Keller M, Spyrou MA, Scheib CL, Neumann GU, Kröpelin A, Haas-Gebhard B, et al. Ancient Yersinia pestis genomes from across Western Europe reveal early diversification during the First Pandemic (541–750). Proc Natl Acad Sci USA. 2019. https://doi.org/10.1073/pnas.1820447116.
Adler CJ, Dobney K, Weyrich LS, Kaidonis J, Walker AW, Haak W, et al. Sequencing ancient calcified dental plaque shows changes in oral microbiota with dietary shifts of the Neolithic and Industrial revolutions. Nat Genet. 2013. https://doi.org/10.1038/ng.2536.
Li H, Durbin R. Fast and accurate short read alignment with Burrows-Wheeler transform. Bioinformatics. 2009. https://doi.org/10.1093/bioinformatics/btp324.
Nurk S, Bankevich A, Antipov D, Gurevich AA, Korobeynikov A, Lapidus A, et al. Assembling single-cell genomes and mini-metagenomes from chimeric MDA products. J Comput Biol. 2013. https://doi.org/10.1089/cmb.2013.0084.
Li H, Handsaker B, Wysoker A, Fennell T, Ruan J, Homer N, et al. The sequence alignment/map format and SAMtools. Bioinformatics. 2009. https://doi.org/10.1093/bioinformatics/btp352.
Camacho C, Coulouris G, Avagyan V, Ma N, Papadopoulos J, Bealer K, et al. BLAST+: architecture and applications. BMC Bioinformatics. 2009. https://doi.org/10.1186/1471-2105-10-421.
Marçais G, Delcher AL, Phillippy AM, Coston R, Salzberg SL, Zimin A. MUMmer4: a fast and versatile genome alignment system. PLoS Comput Biol. 2018. https://doi.org/10.1371/journal.pcbi.1005944.
Herbig A, Maixner F, Bos KI, Zink A, Krause J, Huson DH. MALT: fast alignment and analysis of metagenomic DNA sequence data applied to the Tyrolean Iceman. bioRxiv. 2016. https://doi.org/10.1101/050559.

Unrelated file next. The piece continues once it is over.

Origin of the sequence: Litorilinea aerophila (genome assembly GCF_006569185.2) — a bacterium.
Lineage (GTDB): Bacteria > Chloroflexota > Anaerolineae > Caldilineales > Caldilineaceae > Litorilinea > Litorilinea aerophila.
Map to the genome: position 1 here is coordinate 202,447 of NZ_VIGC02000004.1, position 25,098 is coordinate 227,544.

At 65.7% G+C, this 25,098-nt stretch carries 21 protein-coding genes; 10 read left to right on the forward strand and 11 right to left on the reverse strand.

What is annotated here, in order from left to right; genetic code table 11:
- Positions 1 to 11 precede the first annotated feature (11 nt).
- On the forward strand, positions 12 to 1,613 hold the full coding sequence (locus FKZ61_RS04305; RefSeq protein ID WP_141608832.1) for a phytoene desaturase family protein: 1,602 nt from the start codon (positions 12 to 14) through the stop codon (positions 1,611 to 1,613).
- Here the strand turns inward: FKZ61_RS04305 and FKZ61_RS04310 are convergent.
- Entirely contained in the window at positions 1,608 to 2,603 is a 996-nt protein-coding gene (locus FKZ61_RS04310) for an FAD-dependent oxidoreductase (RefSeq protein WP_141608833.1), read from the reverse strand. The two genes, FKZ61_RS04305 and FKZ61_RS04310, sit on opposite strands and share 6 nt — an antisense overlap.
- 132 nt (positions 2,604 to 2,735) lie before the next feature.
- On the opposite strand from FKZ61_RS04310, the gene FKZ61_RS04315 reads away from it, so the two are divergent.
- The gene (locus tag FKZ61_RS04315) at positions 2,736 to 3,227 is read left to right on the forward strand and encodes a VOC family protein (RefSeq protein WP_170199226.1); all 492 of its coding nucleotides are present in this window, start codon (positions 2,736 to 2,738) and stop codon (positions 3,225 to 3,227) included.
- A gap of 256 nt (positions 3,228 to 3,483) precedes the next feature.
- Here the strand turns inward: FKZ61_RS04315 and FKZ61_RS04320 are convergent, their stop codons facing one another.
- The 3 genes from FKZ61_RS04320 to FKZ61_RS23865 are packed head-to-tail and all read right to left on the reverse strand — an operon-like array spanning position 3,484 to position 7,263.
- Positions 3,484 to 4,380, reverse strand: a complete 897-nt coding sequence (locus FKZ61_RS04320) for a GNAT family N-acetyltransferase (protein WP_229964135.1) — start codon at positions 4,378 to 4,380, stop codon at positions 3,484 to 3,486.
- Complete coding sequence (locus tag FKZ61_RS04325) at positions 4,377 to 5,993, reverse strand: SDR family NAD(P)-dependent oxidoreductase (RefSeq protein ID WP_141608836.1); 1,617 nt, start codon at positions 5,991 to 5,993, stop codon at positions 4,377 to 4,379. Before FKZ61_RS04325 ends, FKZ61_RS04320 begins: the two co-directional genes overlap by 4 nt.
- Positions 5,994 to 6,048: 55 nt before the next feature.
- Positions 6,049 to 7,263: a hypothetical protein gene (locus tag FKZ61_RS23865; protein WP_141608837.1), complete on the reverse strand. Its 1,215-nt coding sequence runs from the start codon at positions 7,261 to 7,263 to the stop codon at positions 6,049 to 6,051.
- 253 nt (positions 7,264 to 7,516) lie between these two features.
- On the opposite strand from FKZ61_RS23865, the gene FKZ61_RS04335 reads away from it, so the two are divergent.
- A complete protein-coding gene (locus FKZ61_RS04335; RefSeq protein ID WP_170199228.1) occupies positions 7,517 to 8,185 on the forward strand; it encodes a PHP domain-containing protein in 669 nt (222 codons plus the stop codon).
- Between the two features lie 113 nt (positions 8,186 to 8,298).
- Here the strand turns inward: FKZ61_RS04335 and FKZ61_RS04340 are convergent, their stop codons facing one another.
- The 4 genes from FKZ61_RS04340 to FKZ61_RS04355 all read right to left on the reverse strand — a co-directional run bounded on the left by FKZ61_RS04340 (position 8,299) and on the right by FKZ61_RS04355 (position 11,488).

Quinlan AR, Hall IM. BEDTools: a flexible suite of utilities for comparing genomic features. Bioinformatics. 2010. https://doi.org/10.1093/bioinformatics/btq033.
Huson DH, Auch AF, Qi J, Schuster SC. MEGAN analysis of metagenomic data. Genome Res. 2007. https://doi.org/10.1101/gr.5969107.
Ginolhac A, Rasmussen M, Gilbert MTP, Willerslev E, Orlando L. mapDamage: testing for damage patterns in ancient DNA sequences. Bioinformatics. 2011. https://doi.org/10.1093/bioinformatics/btr347.
Jónsson H, Ginolhac A, Schubert M, Johnson PLF, Orlando L. MapDamage2.0: fast approximate Bayesian estimates of ancient DNA damage parameters. Bioinformatics. 2013. https://doi.org/10.1093/bioinformatics/btt193.
Al-Shayeb B, Sachdeva R, Chen LX, Ward F, Munk P, Devoto A, et al. Clades of huge phages from across Earth’s ecosystems. Nature. 2020. https://doi.org/10.1038/s41586-020-2007-4.
Biswas A, Staals RHJ, Morales SE, Fineran PC, Brown CM. CRISPRDetect: a flexible algorithm to define CRISPR arrays. BMC Genom. 2016. https://doi.org/10.1186/s12864-016-2627-0.
Li W, Godzik A. Cd-hit: a fast program for clustering and comparing large sets of protein or nucleotide sequences. Bioinformatics. 2006. https://doi.org/10.1093/bioinformatics/btl158.
Fu L, Niu B, Zhu Z, Wu S, Li W. CD-HIT: accelerated for clustering the next-generation sequencing data. Bioinformatics. 2012. https://doi.org/10.1093/bioinformatics/bts565.
Grissa I, Vergnaud G, Pourcel C. CRISPRFinder: a web tool to identify clustered regularly interspaced short palindromic repeats. Nucleic Acids Res. 2007. https://doi.org/10.1093/nar/gkm360.
Couvin D, Bernheim A, Toffano-Nioche C, Touchon M, Michalik J, Néron B, et al. CRISPRCasFinder, an update of CRISRFinder, includes a portable version, enhanced performance and integrates search for Cas proteins. Nucleic Acids Res. 2018. https://doi.org/10.1093/nar/gky425.
Hyatt D, Chen GL, LoCascio PF, Land ML, Larimer FW, Hauser LJ. Prodigal: Prokaryotic gene recognition and translation initiation site identification. BMC Bioinforma. 2010; https://doi.org/10.1186/1471-2105-11-119.
Eddy SR. Accelerated profile HMM searches. PLoS Comput Biol. 2011;7:e1002195. https://doi.org/10.1371/journal.pcbi.1002195.
Rice P, Longden L, Bleasby A. EMBOSS: the European molecular biology open software suite. Trends Genet. 2000;16:276–277.